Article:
Ms. Hagar and some of her colleagues after they were called to the Bar
A lawyer cannot simply go to court and tell lies before his colleague lawyers and a sitting Judge who is well abreast of the law. People have that perception because they do not understand law, much more the procedure of applying it in the administration of justice,' she explained.
Acknowledging that law is a dignified profession, Miss Addo urged up-and-coming young ladies to venture into the profession with the view of developing their potential more meaningfully to be in the position to support sustainable socio-economic development in the country.
'Young ladies should have the confidence and courage to join the law profession because it is a noble profession which is likely to open more avenues for them,' she encouraged.
Looking into the future, Miss Addo is optimistic that 'the future is very bright and promising. This is because as a young lady, I have more opportunities to learn from many experienced and accomplished lawyers at the Bar. My seniors will be willing to teach me all that I need to know to have a successful career. All I pray for is good health and long life,' she noted.
Born on May 16, 1984 to Madam Mary Poku (deceased), and Mr Andrews Addo in Kumasi, Miss Addo, who is the eldest of five children, started her basic education at the Tweneboah Koduah International School at Abuakwa before moving to Prempeh Junior High School where she completed in 1998.
She gained admission to the Armed Forces Secondary -Technical School in 1998 and came out successfully in 2001, and in 2002, she entered the KNUST to pursue a degree programme in Publishing Studies and graduated with Second Class Upper honours after four years.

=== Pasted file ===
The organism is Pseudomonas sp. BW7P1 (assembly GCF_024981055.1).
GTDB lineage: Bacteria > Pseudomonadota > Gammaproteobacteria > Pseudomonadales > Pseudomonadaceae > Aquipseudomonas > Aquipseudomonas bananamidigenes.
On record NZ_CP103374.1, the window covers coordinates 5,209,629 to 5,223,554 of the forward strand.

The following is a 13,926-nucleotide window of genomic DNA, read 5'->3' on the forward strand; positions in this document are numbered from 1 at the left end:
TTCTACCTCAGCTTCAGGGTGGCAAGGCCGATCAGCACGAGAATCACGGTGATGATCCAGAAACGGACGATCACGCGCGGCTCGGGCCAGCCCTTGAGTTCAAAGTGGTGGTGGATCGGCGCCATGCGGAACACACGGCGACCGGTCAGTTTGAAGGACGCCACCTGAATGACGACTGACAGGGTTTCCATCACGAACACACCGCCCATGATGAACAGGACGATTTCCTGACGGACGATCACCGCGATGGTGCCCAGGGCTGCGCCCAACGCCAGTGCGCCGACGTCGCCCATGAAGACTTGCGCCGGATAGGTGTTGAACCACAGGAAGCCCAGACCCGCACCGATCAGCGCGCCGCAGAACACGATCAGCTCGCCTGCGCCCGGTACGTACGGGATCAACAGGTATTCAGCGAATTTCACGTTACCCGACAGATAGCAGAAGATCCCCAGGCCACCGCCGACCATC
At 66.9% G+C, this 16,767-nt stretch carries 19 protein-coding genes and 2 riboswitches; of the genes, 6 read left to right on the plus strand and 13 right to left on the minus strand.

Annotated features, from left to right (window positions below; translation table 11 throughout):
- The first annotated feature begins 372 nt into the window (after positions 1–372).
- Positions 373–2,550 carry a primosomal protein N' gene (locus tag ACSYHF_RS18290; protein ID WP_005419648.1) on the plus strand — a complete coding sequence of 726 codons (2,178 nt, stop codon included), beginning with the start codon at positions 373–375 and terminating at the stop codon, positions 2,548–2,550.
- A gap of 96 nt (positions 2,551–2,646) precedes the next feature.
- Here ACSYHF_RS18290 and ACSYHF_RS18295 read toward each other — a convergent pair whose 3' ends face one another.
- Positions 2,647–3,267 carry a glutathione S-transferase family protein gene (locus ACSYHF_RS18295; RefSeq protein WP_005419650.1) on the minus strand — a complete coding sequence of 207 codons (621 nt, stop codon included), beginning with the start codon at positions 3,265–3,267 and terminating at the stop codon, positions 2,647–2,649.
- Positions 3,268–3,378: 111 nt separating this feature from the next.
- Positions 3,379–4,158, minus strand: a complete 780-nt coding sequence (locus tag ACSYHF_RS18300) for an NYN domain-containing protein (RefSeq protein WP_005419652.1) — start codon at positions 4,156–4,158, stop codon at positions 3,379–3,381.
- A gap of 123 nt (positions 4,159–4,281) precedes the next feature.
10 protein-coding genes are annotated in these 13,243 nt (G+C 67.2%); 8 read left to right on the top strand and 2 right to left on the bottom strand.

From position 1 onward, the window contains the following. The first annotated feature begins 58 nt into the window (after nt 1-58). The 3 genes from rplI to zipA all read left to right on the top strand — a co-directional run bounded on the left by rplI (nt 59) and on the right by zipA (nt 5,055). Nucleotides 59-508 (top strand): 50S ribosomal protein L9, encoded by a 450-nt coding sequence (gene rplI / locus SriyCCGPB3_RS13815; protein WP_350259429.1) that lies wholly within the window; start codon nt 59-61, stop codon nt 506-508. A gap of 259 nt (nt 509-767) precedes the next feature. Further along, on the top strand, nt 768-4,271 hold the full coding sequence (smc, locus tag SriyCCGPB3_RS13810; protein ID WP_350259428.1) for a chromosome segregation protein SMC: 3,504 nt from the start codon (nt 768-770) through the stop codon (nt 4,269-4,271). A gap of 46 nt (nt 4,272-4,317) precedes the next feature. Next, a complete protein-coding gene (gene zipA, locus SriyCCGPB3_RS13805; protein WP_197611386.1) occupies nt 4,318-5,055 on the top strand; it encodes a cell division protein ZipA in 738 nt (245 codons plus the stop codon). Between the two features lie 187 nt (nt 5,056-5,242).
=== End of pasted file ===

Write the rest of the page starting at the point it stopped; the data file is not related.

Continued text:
'It was when I was in the second year at the KNUST that the university introduced the Law School. Since I had keen interest in becoming a lawyer, I challenged myself to gain admission to the school, so right after my national service, I applied and fortunately for me, I was offered admission in 2007,' she recalled.
On the main challenge that confronted her as a law student, Miss Addo said she lost her mother during the second year of her admission to the KNUST Law School.
'I have never known my father. It was my mother who single-handedly raised me up, together with my four siblings, so I was very devastated when my mother died in 2008. Since my mother was solely responsible for my education and that of my siblings, I became financially handicapped when she died.
This was because I was now responsible for financing my own education and that of my siblings. Paying my fees at the Law School and that of my siblings was not easy, but with determination, the grace of God and support from some friends and some family members, I overcame such challenges,' she recollected.
She specifically mentioned Rev. George Obeng of the Mighty World Chapel as someone who supported her tremendously during the turbulent days, and prayed for God's blessings to be showered on him abundantly. She also mentioned Nana Osei Pipim as one of the family members who came to her aid.
By George Ernest Asare/The Mirror/Ghana